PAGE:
I've been trying to make sense of what is happening in China, but it's all rather confusing. Let's see:
- Loan growth is off the charts, with close-to limitless money being handed out to every (state-linked) company that asks for it.
- Car sales are still very strong, far higher than last year
- Domestic air traffic is up sharply (+11 % in first five months)
- Even electricity consumption has now (finally!) started increasing year-on-year
Can this be a sustainable mini-boom?
Intuitively, I'm tempted to say "no way!". There's the export drop that hasn't even started easing. There's the overwhelming temptation of allocating all the easy money in all the wrong ways. There's a collapse in foreign direct investment (and probably a sharp slowdown in local private investment as well).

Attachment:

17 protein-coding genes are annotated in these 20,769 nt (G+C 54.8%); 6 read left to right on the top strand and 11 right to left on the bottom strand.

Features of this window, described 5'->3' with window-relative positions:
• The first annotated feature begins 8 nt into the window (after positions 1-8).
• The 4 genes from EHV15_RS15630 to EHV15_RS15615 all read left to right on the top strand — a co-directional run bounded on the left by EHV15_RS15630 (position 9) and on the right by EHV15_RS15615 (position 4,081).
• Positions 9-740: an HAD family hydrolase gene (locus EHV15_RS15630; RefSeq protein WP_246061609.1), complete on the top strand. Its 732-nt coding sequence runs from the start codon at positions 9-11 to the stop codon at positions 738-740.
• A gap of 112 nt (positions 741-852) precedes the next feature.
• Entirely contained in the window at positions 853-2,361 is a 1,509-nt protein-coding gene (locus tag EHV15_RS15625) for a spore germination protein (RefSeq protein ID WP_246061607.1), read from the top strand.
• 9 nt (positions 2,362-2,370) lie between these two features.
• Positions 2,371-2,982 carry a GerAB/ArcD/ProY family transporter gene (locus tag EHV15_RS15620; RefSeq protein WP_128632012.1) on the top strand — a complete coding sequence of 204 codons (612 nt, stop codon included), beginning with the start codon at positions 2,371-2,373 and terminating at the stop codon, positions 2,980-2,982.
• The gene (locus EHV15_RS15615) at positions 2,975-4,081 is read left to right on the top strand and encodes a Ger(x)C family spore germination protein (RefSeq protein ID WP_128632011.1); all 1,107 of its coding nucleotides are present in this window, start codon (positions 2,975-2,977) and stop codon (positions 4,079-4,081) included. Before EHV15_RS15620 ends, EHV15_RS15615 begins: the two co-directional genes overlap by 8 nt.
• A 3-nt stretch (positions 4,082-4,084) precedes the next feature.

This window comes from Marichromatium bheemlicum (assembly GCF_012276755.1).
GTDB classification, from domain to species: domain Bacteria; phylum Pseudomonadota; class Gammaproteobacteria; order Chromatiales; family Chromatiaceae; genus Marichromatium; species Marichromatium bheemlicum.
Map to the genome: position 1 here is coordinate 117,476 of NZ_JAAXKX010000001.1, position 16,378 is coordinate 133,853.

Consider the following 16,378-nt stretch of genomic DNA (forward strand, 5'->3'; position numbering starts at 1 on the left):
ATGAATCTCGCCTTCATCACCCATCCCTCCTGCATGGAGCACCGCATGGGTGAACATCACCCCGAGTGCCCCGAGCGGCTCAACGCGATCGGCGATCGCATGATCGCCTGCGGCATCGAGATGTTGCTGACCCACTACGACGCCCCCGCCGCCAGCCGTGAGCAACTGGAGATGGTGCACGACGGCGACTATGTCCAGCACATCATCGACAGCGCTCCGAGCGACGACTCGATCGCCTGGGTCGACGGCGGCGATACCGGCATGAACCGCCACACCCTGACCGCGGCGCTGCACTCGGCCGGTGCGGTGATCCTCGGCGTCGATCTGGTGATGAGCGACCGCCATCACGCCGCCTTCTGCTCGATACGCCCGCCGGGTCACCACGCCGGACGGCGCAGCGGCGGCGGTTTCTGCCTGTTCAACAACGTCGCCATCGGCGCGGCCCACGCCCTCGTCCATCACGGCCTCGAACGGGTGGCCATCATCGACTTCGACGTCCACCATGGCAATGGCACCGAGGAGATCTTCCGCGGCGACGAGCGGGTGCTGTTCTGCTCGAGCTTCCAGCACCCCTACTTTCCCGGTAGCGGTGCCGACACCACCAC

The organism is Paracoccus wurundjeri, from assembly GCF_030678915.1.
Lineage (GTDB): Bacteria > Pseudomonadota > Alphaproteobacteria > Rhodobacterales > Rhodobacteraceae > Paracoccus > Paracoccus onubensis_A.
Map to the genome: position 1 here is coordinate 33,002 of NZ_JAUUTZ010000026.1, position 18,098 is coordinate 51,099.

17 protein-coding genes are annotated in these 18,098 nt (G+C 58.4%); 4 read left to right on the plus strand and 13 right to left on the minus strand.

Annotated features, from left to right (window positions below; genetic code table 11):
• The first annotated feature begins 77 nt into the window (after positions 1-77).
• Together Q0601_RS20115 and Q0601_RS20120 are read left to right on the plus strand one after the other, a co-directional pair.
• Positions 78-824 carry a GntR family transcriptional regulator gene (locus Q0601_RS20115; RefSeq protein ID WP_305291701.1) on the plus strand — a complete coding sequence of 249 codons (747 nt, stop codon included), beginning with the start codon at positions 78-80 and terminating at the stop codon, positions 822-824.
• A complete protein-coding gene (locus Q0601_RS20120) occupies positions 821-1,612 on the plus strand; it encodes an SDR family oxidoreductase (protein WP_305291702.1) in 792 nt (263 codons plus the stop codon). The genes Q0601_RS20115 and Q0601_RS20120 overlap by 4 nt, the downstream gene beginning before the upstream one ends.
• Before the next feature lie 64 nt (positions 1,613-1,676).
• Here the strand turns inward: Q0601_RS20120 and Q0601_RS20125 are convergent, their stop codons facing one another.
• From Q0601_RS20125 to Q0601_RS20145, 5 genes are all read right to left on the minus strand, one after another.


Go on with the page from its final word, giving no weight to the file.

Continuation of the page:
But China has a habit of surprising. My guess is they will keep firing away for a while, and if they're lucky, they (eventually) get to find reasonable uses for much of the excess investment they are putting in place (not immediately, but China might "grow into it" after a while). If they are not so lucky, they will be saddled with huge amounts of new non-performing loans and near-bankrupt SoEs, but that's at least two years in the future.
But even in the adverse scenario, it won't destroy the Chinese economy. Sure, it will drag down the living standards of consumers, because somebody has to pay for the misallocated investment in the end (what's invested cannot be consumed; and if investment doesn't produce useful stuff in the future, it doesn't help future consumption either). But GDP doesn't measure standard of living. It measures the amount of stuff produced, useful or not, well allocated or not.